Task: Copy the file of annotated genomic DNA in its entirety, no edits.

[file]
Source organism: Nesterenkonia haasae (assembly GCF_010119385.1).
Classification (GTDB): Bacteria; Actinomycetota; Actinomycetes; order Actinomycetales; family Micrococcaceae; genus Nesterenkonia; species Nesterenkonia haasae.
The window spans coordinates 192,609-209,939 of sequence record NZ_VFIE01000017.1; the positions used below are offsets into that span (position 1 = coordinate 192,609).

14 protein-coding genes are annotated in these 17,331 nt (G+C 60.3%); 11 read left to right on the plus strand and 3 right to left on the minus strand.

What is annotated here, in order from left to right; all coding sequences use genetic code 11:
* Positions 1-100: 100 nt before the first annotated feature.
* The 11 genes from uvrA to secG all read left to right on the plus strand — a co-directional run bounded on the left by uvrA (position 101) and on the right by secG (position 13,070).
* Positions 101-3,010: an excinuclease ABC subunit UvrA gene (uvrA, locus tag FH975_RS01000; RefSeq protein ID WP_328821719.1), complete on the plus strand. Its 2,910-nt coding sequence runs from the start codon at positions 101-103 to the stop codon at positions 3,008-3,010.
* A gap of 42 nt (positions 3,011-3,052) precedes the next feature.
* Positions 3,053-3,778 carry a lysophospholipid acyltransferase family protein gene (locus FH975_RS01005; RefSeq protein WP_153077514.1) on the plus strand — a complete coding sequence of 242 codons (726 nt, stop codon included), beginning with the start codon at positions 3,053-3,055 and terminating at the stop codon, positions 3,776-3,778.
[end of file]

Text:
Source organism: Nesterenkonia haasae (assembly GCF_010119385.1).
Classification (GTDB): Bacteria; Actinomycetota; Actinomycetes; order Actinomycetales; family Micrococcaceae; genus Nesterenkonia; species Nesterenkonia haasae.
The window spans coordinates 192,609-209,939 of sequence record NZ_VFIE01000017.1; the positions used below are offsets into that span (position 1 = coordinate 192,609).

14 protein-coding genes are annotated in these 17,331 nt (G+C 60.3%); 11 read left to right on the plus strand and 3 right to left on the minus strand.

What is annotated here, in order from left to right; all coding sequences use genetic code 11:
* Positions 1-100: 100 nt before the first annotated feature.
* The 11 genes from uvrA to secG all read left to right on the plus strand — a co-directional run bounded on the left by uvrA (position 101) and on the right by secG (position 13,070).
* Positions 101-3,010: an excinuclease ABC subunit UvrA gene (uvrA, locus tag FH975_RS01000; RefSeq protein ID WP_328821719.1), complete on the plus strand. Its 2,910-nt coding sequence runs from the start codon at positions 101-103 to the stop codon at positions 3,008-3,010.
* A gap of 42 nt (positions 3,011-3,052) precedes the next feature.
* Positions 3,053-3,778 carry a lysophospholipid acyltransferase family protein gene (locus FH975_RS01005; RefSeq protein WP_153077514.1) on the plus strand — a complete coding sequence of 242 codons (726 nt, stop codon included), beginning with the start codon at positions 3,053-3,055 and terminating at the stop codon, positions 3,776-3,778.